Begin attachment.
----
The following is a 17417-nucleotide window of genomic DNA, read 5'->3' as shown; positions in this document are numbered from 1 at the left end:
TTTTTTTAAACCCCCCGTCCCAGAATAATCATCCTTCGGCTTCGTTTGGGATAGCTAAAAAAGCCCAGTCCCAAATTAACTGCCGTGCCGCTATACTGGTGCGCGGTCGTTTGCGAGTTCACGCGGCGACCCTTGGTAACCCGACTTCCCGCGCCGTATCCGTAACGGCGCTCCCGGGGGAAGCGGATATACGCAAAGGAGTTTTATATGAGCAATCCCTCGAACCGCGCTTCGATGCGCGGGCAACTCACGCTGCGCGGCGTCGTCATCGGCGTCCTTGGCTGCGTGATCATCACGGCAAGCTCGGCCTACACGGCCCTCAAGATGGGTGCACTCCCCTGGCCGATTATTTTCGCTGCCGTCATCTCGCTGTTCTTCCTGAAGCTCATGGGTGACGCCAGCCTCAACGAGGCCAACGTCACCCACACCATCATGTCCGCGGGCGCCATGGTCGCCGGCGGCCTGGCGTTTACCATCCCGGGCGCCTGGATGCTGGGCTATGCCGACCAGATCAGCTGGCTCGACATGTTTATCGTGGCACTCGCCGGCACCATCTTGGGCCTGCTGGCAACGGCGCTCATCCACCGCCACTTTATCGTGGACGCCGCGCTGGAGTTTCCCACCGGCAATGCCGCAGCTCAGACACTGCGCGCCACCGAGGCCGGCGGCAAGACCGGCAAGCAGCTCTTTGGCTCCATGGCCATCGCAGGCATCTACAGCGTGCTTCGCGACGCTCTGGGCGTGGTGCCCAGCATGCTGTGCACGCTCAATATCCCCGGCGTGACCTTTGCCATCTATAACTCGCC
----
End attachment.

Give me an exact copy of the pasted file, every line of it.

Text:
The following is a 17417-nucleotide window of genomic DNA, read 5'->3' as shown; positions in this document are numbered from 1 at the left end:
TTTTTTTAAACCCCCCGTCCCAGAATAATCATCCTTCGGCTTCGTTTGGGATAGCTAAAAAAGCCCAGTCCCAAATTAACTGCCGTGCCGCTATACTGGTGCGCGGTCGTTTGCGAGTTCACGCGGCGACCCTTGGTAACCCGACTTCCCGCGCCGTATCCGTAACGGCGCTCCCGGGGGAAGCGGATATACGCAAAGGAGTTTTATATGAGCAATCCCTCGAACCGCGCTTCGATGCGCGGGCAACTCACGCTGCGCGGCGTCGTCATCGGCGTCCTTGGCTGCGTGATCATCACGGCAAGCTCGGCCTACACGGCCCTCAAGATGGGTGCACTCCCCTGGCCGATTATTTTCGCTGCCGTCATCTCGCTGTTCTTCCTGAAGCTCATGGGTGACGCCAGCCTCAACGAGGCCAACGTCACCCACACCATCATGTCCGCGGGCGCCATGGTCGCCGGCGGCCTGGCGTTTACCATCCCGGGCGCCTGGATGCTGGGCTATGCCGACCAGATCAGCTGGCTCGACATGTTTATCGTGGCACTCGCCGGCACCATCTTGGGCCTGCTGGCAACGGCGCTCATCCACCGCCACTTTATCGTGGACGCCGCGCTGGAGTTTCCCACCGGCAATGCCGCAGCTCAGACACTGCGCGCCACCGAGGCCGGCGGCAAGACCGGCAAGCAGCTCTTTGGCTCCATGGCCATCGCAGGCATCTACAGCGTGCTTCGCGACGCTCTGGGCGTGGTGCCCAGCATGCTGTGCACGCTCAATATCCCCGGCGTGACCTTTGCCATCTATAACTCGCC